Part IV deals with the relatively young study of names in literature.. After introducing some of the basic concepts from the philosophy of language, Grant W. Smith draws on Pierce’s three-tiered conception of the semiotic sign to exemplify how names in literature can evoke iconic, indexical and symbolic associations (Chapter 20). In a more hands-on article, Bertie Neethling analyzes the functioning of names in the lyrics of two pop songs (Chapter 21). Birgit Falck-Kjällquist gives an overview of the use of names in different literary genres, including prose, drama, and poetry (Chapter 22). One of the major methodological issues raised in her article is directly taken up in the next chapter, which is about corpus-based approaches to the study of names in literature. Karina van Dalen-Oskam describes the overall development of the field, with special focus on pioneering research projects in Germany, Sweden, and the Netherlands (Chapter 23). Part IV closes with Paul Cavill’s diachronic overview of onomastic practices in English literature, from Beowulf to Dickens (Chapter 24)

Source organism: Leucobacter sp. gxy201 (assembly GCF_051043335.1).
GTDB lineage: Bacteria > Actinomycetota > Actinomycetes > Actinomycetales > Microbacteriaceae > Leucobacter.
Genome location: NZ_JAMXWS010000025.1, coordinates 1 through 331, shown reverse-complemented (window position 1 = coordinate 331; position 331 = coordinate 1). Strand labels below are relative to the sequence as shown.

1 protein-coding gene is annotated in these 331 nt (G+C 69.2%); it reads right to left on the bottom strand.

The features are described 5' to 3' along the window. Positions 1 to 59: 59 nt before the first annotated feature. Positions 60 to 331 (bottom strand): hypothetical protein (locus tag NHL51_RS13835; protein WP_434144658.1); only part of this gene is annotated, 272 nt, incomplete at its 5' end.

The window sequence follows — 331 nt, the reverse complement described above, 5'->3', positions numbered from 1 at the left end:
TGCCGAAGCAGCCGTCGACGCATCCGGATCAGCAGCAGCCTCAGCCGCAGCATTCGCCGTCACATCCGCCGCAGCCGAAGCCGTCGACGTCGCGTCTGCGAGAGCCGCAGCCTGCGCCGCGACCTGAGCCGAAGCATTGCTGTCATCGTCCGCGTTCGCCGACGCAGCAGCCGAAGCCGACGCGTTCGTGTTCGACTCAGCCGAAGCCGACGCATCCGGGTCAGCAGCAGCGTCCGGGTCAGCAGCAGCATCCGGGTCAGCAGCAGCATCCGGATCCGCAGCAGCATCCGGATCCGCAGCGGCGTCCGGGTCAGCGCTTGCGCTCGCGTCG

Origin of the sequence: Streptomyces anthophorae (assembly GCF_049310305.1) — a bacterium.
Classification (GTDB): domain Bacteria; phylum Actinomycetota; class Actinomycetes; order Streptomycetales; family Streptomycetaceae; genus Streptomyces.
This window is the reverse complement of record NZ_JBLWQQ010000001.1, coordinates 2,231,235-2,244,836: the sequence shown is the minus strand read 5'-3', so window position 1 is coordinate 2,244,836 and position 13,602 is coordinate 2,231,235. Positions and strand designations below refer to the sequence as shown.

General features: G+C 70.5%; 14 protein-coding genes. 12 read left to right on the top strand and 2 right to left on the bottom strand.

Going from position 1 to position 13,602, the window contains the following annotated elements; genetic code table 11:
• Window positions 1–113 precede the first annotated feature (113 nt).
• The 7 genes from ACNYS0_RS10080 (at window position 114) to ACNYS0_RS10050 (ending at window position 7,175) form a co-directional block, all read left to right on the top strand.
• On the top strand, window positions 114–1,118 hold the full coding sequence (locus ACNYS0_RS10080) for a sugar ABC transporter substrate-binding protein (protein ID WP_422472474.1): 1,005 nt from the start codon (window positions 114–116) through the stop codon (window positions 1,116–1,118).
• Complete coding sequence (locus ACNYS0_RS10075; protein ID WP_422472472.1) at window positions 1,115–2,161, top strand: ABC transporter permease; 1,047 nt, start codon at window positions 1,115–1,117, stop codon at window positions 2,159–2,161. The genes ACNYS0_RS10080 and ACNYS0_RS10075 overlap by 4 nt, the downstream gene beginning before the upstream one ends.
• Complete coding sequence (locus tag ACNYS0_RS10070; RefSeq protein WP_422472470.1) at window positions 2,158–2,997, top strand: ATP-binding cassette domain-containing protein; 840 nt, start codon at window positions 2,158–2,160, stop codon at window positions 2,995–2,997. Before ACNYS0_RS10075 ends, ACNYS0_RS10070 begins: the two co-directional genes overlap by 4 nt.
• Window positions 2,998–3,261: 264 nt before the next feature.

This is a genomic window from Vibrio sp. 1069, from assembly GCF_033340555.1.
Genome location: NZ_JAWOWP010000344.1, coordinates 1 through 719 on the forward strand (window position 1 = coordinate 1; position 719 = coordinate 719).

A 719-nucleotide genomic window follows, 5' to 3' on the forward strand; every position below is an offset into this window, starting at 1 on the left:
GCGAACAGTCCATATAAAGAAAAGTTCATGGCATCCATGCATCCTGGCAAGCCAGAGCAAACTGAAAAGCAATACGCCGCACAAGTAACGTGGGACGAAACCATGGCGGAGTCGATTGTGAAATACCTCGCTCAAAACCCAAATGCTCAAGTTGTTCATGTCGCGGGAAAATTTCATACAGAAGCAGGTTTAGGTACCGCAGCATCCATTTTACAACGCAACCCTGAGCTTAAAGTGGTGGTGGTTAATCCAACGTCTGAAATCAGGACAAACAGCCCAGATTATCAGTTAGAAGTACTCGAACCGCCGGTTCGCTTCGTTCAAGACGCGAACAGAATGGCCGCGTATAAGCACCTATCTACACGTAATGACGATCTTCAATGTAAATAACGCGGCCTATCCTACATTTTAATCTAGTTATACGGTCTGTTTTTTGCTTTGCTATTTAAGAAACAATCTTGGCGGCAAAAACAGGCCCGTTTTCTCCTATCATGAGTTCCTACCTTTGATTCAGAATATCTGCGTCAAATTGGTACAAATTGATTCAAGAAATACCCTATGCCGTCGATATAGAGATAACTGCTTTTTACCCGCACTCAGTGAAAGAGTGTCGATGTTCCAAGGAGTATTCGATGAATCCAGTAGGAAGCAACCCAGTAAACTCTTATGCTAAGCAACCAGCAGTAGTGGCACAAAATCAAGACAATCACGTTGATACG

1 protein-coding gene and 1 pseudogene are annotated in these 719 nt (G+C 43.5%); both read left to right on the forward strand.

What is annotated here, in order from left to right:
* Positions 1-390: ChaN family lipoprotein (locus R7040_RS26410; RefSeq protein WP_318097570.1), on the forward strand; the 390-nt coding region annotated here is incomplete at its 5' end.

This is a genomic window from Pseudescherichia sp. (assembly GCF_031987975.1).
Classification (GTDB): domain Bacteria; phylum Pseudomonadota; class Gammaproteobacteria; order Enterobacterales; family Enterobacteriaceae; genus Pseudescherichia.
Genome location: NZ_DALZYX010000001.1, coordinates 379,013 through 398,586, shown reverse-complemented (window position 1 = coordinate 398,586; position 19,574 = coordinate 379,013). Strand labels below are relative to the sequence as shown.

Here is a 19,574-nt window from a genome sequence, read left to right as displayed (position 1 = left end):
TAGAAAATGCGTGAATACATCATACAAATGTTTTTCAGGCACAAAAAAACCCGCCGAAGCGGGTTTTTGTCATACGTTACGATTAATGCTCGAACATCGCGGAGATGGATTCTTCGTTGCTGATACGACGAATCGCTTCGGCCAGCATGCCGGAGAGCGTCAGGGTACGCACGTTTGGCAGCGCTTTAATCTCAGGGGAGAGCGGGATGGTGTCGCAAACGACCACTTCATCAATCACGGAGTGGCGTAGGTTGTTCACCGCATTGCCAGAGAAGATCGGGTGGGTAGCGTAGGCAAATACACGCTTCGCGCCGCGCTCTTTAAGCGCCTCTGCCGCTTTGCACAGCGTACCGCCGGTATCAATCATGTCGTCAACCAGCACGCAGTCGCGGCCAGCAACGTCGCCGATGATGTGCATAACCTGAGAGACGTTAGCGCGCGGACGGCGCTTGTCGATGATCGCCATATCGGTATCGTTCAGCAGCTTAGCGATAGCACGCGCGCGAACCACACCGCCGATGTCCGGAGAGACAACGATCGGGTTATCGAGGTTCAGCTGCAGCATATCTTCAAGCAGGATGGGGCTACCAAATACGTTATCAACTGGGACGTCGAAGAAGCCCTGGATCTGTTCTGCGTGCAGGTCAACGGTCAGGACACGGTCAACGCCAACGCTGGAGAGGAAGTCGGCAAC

Covering the topic of socio-onomastics, Part V starts with Terhi Ainiala’s overview of the social meaning of person and place-names (Chapter 25). Emilia Aldrin examines the relationship between names and identity, subdivided into personal, social, and cultural identity (Chapter 26). Next, Guy Puzey introduces the field of linguistic landscape, the study of language on signs, and demonstrates its potential for onomastic research (Chapter 27). Largely based on her PhD project in Australia, Laura Kostanski looks at the novel concept of toponymic attachment, defined as “a positive or negative association individuals and groups make with real or imagined toponyms” (412) (Chapter 28). Irma Taavitsainen and Andreas H. Jucker deal with names as forms of address. They identify different types and combinations of address terms in English and show how their use has changed through the ages (Chapter 29). In the next chapter, Katarzyna Aleksiejuk approaches the complex topic of pseudonyms, their classification, and how they are used in language and literature (Chapter 30). The final contribution to socio-onomastics is on commercial names, explored by Paula Sjöblom with respect to both linguistic form and function (Chapter 31).